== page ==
On June 23, 1887 the Oshawa Railway and Navigation Company was established by F. S. Rathbun of the Rathbun family of Deseronto industrialists, and Captain R. C. Carter. The intent was to better link the Town of Oshawa and Port of Oshawa, as well as the Grand Trunk Railway, the station for which lay awkwardly between the two. Construction on the rail system began on the 3rd of May 1895, and the first segment of rail came into operation by mid June. By late August the spur down to the port provided a regular street car service between the town and the lakefront.
In 1911 the Grand Trunk Railway took ownership of the Oshawa Railway. When the Government of Canada acquired the GTR in 1923 the Oshawa Railway became a subsidiary of the newly formed Canadian National Railway.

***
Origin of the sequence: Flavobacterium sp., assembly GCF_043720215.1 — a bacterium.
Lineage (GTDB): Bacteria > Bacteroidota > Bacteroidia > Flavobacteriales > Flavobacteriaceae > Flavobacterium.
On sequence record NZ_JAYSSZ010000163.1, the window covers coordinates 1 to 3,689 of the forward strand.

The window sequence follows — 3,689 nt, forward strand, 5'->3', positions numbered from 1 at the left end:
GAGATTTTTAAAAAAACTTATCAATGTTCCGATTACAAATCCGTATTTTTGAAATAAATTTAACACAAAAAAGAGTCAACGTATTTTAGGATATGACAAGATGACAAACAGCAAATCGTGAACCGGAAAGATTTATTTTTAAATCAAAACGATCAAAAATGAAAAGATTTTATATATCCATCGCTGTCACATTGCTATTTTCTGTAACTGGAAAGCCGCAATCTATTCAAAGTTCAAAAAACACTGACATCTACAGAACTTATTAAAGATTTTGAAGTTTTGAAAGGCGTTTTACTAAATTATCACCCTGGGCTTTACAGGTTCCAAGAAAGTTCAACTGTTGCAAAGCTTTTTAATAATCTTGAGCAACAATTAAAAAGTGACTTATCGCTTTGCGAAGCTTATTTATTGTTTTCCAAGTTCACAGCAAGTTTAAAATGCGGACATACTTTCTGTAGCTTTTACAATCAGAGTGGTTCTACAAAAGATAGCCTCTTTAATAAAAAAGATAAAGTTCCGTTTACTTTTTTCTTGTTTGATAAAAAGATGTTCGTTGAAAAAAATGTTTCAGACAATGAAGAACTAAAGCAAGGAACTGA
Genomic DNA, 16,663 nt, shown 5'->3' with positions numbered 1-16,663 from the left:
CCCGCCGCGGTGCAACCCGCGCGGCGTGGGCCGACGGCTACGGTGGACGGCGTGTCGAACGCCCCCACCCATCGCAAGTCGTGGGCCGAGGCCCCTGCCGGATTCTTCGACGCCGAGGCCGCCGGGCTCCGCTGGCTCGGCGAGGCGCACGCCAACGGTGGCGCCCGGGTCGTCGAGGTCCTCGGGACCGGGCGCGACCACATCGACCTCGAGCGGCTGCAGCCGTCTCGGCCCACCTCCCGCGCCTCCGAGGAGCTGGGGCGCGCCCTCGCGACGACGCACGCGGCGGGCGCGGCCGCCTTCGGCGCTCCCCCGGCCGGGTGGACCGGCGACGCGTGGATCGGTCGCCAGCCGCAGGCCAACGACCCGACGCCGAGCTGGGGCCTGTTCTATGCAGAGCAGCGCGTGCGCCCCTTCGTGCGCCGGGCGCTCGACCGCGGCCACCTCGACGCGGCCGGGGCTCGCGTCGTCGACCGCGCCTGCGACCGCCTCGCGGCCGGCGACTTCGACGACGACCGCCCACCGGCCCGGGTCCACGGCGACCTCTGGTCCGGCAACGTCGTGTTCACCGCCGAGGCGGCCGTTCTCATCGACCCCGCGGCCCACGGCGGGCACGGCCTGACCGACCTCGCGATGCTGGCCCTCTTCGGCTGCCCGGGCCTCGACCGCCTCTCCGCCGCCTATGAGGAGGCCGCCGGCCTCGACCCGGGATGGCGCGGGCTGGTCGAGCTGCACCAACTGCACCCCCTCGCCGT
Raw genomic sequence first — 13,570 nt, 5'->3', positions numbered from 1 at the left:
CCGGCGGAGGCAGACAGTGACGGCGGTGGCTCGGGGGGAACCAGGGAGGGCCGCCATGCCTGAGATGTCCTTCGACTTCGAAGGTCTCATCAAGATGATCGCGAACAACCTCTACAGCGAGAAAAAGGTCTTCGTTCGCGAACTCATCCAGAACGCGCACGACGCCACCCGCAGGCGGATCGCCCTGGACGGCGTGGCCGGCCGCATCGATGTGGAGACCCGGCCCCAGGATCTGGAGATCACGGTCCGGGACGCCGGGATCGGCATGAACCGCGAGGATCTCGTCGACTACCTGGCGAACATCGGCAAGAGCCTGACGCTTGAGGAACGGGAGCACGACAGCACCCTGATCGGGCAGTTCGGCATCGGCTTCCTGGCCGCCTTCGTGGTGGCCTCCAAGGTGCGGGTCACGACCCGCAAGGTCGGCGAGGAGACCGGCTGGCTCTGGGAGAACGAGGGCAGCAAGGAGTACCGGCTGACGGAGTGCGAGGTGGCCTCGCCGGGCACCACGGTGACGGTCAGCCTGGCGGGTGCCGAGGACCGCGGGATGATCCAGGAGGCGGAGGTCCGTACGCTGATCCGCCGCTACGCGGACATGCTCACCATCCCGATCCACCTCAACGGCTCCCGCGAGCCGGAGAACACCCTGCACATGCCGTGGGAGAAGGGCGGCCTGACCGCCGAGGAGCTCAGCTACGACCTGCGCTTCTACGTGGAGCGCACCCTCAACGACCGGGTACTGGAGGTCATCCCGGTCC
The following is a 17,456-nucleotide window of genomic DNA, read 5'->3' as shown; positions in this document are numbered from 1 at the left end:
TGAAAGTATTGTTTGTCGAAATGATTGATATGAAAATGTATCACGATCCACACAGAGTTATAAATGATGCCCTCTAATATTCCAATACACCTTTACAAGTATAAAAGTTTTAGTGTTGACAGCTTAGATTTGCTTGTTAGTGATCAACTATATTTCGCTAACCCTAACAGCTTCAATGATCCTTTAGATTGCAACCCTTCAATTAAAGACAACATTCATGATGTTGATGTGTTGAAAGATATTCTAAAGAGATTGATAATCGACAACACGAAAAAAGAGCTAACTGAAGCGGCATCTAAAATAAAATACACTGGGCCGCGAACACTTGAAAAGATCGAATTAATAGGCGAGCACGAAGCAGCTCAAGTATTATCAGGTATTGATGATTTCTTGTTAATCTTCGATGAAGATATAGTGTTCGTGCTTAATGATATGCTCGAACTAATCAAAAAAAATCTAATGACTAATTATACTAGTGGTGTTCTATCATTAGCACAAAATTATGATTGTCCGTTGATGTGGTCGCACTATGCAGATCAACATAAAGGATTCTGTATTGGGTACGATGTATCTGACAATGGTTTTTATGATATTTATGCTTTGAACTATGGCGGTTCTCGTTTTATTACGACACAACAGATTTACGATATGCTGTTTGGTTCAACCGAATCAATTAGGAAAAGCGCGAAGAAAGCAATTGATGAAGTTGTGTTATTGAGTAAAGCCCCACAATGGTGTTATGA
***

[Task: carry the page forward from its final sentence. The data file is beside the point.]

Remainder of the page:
In 1940 the street cars would be replaced with buses. Despite this, freight operations would continue until 1964, at which point what remained of the Oshawa Railway was fully absorbed into the Canadian National Railway.
Today the last remnant of the railway is an empty lot at 185 Hillcroft, which had been the Oshawa Railway’s car barn, built in 1928, and had later been the site of the Pike Railway Equipment Co.